NAWIC builds leaders. Don’t miss our newest blog post, “Leadership Trends Women Leaders in Construction Need to Know ” now on our website.
#NAWIC #NAWICWomen #womeninconstruction #womenintrades #leadership #mentorship #constructionindustry
Female Construction Workers Drive Change with Digital Tools
|The digital revolution has transformed the way we communicate and has become a catalyst for change in today’s society. Here are a few highlights of how female construction workers are turning to digital tools to change the culture of the construction industry.
Facebook. Instagram. Twitter. TikTok. YouTube. Social media has given us many ways to start a conversation with a wider audience than our physical world allows. This has also given way to using hashtags to create movements.
The #MeToo movement, for example, has been used to make a stand against sexual assault and harassment. According to, #MeToo as Catalyst: A Glimpse into 21st Century Activism, “While it is unclear which changes are sustainable over time, it is clear that the hashtag #MeToo has converted an online phenomenon into tangible change, sparking legal, political, and social changes in the short run.”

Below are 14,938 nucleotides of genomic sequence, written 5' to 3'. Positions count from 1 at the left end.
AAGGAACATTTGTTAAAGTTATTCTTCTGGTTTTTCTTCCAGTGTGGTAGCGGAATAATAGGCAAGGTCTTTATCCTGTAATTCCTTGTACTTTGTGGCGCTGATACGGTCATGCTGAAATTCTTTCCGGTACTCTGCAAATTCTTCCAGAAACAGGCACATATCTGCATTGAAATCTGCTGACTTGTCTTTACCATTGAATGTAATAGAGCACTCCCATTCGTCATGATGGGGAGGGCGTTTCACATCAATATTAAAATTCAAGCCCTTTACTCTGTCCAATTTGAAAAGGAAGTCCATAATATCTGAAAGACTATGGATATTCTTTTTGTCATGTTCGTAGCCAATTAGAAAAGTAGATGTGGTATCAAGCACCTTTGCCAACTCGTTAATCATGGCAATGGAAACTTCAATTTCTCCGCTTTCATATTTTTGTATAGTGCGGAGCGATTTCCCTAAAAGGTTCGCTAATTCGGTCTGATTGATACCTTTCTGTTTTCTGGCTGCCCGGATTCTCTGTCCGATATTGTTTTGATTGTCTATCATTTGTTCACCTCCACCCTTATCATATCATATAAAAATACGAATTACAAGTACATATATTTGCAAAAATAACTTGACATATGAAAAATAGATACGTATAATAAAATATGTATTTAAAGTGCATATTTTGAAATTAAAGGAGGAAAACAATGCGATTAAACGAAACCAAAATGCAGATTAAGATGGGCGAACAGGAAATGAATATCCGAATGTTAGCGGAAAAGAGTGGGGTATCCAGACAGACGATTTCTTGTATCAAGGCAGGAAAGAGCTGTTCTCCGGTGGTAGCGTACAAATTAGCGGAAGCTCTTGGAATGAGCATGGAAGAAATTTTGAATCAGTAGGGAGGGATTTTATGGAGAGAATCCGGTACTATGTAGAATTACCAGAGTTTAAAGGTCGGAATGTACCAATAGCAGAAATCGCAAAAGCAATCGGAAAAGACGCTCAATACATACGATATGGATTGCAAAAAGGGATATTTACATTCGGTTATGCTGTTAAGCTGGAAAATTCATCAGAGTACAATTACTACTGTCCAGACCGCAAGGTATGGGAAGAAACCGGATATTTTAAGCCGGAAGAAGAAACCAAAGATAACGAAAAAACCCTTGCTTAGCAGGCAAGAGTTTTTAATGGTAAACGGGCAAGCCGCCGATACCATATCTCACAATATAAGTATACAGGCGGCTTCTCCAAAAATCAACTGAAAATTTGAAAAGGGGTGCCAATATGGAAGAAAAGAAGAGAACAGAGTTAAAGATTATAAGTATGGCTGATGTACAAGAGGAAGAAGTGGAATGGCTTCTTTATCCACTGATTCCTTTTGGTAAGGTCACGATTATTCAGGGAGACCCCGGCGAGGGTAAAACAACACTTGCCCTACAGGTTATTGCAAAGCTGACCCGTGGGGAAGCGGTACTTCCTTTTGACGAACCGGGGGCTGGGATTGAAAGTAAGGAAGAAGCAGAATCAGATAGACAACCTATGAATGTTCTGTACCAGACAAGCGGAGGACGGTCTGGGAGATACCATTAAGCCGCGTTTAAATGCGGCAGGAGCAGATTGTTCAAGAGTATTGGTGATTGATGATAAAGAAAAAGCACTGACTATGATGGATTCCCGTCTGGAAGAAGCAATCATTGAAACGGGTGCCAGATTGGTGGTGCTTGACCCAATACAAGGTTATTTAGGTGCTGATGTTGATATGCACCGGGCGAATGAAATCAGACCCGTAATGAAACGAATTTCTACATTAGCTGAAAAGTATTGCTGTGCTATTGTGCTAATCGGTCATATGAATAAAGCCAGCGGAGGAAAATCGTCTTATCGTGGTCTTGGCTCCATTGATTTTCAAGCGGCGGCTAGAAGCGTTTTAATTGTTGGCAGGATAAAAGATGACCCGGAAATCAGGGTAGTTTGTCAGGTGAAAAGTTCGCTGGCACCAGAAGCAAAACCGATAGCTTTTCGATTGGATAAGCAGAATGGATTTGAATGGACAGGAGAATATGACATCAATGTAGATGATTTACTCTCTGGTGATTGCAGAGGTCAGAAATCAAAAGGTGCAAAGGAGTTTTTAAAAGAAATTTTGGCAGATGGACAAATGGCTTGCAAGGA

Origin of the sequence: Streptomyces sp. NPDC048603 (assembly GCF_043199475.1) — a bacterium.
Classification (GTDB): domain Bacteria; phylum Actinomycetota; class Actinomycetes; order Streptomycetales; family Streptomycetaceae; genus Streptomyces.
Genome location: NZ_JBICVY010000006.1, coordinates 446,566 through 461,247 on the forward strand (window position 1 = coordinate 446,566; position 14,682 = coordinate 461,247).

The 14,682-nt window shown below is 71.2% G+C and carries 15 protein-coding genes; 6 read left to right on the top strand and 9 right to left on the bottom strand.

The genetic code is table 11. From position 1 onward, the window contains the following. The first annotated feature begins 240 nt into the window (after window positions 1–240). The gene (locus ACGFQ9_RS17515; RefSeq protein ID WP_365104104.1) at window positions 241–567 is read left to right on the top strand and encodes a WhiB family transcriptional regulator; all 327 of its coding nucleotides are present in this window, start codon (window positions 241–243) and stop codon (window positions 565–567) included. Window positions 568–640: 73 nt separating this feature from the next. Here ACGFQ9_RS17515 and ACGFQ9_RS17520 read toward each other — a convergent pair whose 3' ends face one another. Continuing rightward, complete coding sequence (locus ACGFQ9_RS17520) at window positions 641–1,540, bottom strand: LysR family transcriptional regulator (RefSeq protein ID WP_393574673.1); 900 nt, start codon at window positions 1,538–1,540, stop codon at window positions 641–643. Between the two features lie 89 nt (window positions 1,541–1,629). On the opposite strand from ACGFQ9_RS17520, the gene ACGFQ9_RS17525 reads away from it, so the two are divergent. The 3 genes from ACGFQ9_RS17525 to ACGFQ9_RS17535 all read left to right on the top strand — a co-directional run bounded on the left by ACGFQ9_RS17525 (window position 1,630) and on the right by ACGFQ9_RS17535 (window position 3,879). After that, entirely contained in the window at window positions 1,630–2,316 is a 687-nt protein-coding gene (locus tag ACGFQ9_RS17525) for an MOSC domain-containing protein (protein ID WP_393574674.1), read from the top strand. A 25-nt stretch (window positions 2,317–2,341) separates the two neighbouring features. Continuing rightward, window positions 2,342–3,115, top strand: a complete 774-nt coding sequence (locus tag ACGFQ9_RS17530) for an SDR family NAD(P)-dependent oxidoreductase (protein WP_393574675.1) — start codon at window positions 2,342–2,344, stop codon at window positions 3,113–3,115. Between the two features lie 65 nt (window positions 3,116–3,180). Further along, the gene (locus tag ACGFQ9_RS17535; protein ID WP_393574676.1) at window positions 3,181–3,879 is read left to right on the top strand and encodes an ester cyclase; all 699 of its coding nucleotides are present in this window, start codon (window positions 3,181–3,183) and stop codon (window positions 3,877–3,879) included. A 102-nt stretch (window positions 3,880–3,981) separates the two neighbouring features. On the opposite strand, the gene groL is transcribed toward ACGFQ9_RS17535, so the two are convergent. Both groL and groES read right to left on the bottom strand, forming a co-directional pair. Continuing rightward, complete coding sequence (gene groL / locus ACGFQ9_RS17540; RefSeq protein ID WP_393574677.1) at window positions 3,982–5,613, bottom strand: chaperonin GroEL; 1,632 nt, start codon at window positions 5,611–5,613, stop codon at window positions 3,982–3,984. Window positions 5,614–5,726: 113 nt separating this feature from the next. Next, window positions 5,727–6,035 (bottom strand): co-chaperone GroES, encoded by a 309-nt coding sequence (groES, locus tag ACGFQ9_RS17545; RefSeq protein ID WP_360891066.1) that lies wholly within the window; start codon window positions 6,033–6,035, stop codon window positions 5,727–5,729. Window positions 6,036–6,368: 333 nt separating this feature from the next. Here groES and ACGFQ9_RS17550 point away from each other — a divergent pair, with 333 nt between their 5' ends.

Recently, Workwear Guru did an analysis of TikTok hashtags #womeninconstruction and #womenintrades to explore how female construction workers use social media to show gender discrimination in the construction industry. The study found widespread examples of sexism, undermining skills and credibility, poor working conditions, and inappropriate comments and harassment from male colleagues. The posts on social media help women in construction find connection and bring to light views that go against the male-dominated culture.